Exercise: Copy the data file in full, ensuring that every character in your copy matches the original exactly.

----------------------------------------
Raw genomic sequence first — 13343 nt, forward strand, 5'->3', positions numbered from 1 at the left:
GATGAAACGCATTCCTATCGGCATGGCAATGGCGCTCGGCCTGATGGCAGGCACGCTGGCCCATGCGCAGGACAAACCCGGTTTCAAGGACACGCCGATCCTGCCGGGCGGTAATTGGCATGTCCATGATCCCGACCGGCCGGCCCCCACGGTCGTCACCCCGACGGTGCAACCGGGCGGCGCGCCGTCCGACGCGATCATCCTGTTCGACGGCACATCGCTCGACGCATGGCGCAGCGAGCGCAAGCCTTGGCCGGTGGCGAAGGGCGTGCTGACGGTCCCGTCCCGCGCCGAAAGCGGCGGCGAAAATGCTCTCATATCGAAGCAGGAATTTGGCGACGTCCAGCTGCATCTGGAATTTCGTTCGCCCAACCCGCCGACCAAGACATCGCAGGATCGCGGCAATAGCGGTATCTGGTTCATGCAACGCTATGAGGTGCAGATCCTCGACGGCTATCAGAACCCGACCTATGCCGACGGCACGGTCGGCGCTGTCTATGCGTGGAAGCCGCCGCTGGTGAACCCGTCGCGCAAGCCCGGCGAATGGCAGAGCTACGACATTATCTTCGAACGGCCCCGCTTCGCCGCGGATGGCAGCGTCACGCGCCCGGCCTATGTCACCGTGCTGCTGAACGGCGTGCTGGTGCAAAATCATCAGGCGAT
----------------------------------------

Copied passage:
Raw genomic sequence first — 13343 nt, forward strand, 5'->3', positions numbered from 1 at the left:
GATGAAACGCATTCCTATCGGCATGGCAATGGCGCTCGGCCTGATGGCAGGCACGCTGGCCCATGCGCAGGACAAACCCGGTTTCAAGGACACGCCGATCCTGCCGGGCGGTAATTGGCATGTCCATGATCCCGACCGGCCGGCCCCCACGGTCGTCACCCCGACGGTGCAACCGGGCGGCGCGCCGTCCGACGCGATCATCCTGTTCGACGGCACATCGCTCGACGCATGGCGCAGCGAGCGCAAGCCTTGGCCGGTGGCGAAGGGCGTGCTGACGGTCCCGTCCCGCGCCGAAAGCGGCGGCGAAAATGCTCTCATATCGAAGCAGGAATTTGGCGACGTCCAGCTGCATCTGGAATTTCGTTCGCCCAACCCGCCGACCAAGACATCGCAGGATCGCGGCAATAGCGGTATCTGGTTCATGCAACGCTATGAGGTGCAGATCCTCGACGGCTATCAGAACCCGACCTATGCCGACGGCACGGTCGGCGCTGTCTATGCGTGGAAGCCGCCGCTGGTGAACCCGTCGCGCAAGCCCGGCGAATGGCAGAGCTACGACATTATCTTCGAACGGCCCCGCTTCGCCGCGGATGGCAGCGTCACGCGCCCGGCCTATGTCACCGTGCTGCTGAACGGCGTGCTGGTGCAAAATCATCAGGCGAT